In the Village Support Network, teams composed of members of local congregations assist a family over a six-month period during their transition from shelter to housing. Teams support families in following through on their sustainability plans, provide a small family assistance fund to invest in their success, and help connect them with local resources and integrate into their new community.
We all know the expression, “It takes a village to raise a child.” At New City Initiative, we recognize that every family needs a village of support, especially families that have experienced homelessness. For these families, a network of caring and supportive people can make all the difference when it comes to stability, self-sufficiency, and educational success. It can even reduce the incidence of homelessness for future generations.
Village Support Teams are composed of 4-6 volunteers from a congregation. Each team member commits approximately 4-6 hours a month over six months to work with a family transitioning from shelter to housing. Each team receives 6 hours of training over their six months. Teams work with families to set up action plans, develop budgets, and settle into their new homes and communities. Teams also raise $1,000 to participate in the program. $500 of these funds goes into a "family assistance fund," and the team and the family decide how to spend these funds as targeted investments in the family's success over the six-month period. The other $500 is used to cover program costs, including background checks, move-in expenses for the family, training supplies, and other costs.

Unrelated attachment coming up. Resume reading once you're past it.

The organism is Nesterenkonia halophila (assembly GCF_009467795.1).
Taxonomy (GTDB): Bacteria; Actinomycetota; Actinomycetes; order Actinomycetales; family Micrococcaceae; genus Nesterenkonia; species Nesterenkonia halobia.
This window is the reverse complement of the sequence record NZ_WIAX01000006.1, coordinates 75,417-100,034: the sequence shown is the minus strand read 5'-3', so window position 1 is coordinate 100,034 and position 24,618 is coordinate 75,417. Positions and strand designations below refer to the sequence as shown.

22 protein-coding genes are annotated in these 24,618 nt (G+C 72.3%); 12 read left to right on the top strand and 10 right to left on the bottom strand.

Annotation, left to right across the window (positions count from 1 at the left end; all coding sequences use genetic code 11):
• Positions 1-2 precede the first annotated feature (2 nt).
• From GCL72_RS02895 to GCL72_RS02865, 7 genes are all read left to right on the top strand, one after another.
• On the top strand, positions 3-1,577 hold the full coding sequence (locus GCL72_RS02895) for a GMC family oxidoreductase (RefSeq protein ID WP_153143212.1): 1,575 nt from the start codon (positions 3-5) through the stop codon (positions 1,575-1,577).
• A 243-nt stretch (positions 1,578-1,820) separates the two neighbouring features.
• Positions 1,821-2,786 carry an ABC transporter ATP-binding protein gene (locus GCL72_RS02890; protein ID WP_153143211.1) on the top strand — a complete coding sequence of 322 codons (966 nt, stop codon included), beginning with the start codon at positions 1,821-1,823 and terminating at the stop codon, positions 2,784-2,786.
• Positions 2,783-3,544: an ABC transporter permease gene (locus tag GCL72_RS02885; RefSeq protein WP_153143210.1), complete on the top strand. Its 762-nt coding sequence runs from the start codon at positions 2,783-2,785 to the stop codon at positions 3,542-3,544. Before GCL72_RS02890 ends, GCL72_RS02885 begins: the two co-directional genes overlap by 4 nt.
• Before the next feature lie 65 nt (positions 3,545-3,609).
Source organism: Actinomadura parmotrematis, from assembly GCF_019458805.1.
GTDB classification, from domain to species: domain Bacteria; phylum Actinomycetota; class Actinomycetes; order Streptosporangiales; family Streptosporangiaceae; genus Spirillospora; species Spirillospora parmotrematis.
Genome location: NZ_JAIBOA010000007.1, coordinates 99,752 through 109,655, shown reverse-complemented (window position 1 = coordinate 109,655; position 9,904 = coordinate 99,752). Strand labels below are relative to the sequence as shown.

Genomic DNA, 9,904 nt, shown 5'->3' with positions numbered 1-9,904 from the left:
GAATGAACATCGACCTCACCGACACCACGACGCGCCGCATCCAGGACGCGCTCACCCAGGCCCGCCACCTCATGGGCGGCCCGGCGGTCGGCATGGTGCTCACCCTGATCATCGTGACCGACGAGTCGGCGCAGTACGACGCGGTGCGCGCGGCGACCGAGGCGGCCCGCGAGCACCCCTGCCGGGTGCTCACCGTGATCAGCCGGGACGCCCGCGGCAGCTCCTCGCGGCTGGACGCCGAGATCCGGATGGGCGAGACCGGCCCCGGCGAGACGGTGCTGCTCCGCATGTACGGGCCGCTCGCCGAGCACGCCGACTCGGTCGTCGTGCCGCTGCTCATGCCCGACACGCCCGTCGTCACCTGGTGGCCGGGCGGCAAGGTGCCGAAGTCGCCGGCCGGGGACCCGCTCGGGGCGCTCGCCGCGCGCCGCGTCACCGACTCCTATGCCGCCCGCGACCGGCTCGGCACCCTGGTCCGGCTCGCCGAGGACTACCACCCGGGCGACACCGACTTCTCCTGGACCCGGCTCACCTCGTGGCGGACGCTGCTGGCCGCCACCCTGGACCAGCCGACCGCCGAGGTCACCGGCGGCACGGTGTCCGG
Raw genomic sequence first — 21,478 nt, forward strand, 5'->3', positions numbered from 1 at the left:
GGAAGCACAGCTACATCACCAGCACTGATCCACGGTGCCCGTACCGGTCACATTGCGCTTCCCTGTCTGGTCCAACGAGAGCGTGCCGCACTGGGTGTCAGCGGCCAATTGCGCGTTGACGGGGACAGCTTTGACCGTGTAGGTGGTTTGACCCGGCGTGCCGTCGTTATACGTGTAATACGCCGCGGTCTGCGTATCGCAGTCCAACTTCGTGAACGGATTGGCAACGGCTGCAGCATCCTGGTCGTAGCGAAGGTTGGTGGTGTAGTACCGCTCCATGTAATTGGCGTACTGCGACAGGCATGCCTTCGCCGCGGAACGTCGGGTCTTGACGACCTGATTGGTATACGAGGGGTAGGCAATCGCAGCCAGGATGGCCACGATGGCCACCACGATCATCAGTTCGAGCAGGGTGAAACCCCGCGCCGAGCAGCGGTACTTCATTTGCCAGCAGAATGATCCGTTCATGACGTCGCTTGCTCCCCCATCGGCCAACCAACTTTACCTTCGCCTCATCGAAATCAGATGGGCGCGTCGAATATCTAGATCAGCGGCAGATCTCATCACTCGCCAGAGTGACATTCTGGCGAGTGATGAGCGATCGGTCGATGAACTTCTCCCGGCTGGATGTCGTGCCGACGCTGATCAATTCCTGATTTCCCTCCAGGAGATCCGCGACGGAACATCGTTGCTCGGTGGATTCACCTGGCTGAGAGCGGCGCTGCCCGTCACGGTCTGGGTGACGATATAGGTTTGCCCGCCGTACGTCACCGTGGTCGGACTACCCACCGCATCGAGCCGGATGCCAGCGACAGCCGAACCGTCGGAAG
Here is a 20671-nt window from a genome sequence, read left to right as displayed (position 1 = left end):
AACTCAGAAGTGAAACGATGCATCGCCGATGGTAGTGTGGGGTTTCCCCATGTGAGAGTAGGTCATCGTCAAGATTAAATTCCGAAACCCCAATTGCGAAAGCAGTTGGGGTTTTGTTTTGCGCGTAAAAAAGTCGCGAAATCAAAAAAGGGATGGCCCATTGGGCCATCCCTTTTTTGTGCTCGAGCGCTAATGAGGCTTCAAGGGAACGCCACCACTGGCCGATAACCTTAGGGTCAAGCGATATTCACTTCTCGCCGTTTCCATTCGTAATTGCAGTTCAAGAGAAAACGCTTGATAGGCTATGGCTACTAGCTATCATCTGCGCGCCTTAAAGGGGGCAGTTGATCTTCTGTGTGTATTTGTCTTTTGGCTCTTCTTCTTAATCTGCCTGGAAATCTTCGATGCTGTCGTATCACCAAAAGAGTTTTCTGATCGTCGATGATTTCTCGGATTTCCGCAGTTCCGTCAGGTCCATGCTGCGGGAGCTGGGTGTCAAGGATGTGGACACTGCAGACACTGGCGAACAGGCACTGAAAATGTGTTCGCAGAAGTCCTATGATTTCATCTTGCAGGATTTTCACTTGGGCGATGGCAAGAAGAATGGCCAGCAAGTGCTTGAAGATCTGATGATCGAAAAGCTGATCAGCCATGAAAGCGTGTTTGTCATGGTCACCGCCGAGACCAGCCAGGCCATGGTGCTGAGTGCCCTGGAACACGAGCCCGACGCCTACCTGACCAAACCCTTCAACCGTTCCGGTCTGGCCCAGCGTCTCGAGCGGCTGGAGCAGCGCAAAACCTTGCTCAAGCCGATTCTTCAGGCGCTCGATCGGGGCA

The Village Support Network is ending the cycle of homelessness by fostering stability and self-sufficiency for families who have experienced homelessness. By developing and strengthening relationships both within the family and the larger community, teams are helping families increase their housing stability, empowerment, and overall life satisfaction. From 2011-2014, 42 families have been sponsored by congregations through the Village Support Network. Over 90% of these families were still housed at the end of their first year, and 70% had at least one parent who was employed or in school . With the help of their teams, families took measurable steps toward stability: setting goals, making budgets, finding employment, and getting kids enrolled in school and extracurricular activities.
Volunteers who participate in the program deepen their understanding of homelessness, and strengthen their ability to relate to individuals who have experienced homelessness. Members of participating congregations speak highly of our program and of the new perspectives it led them to gain.
Families will have increased stability after participating in the Village Support Network by increased connections/completion of goals in the following areas:
Roseanna came to the Village Support Network with a lot of things going for her: a job as a dog trainer with a local pet store, a wonderful 5 year old son named Caleb, a savings account and a car. When asked why she wanted to be part of the program, Roseanna explains that she was “so scared” to live on her own for the first time, and that an “awesome support network” was the key to helping her family become “stable, comfortable and safe.” She and her team from Grace Memorial Episcopal Church have worked together on the things that matter to her: getting an Individual Development Account (a matched savings account) started, making her house a home, and getting her son settled into school.
Over a year after moving out of shelter, Roseanna and Caleb are still stable in housing.
During our winter staff retreat, New City decided to start a staff book club together and check in during our monthly meetings to discuss it. The book we chose to read is called ...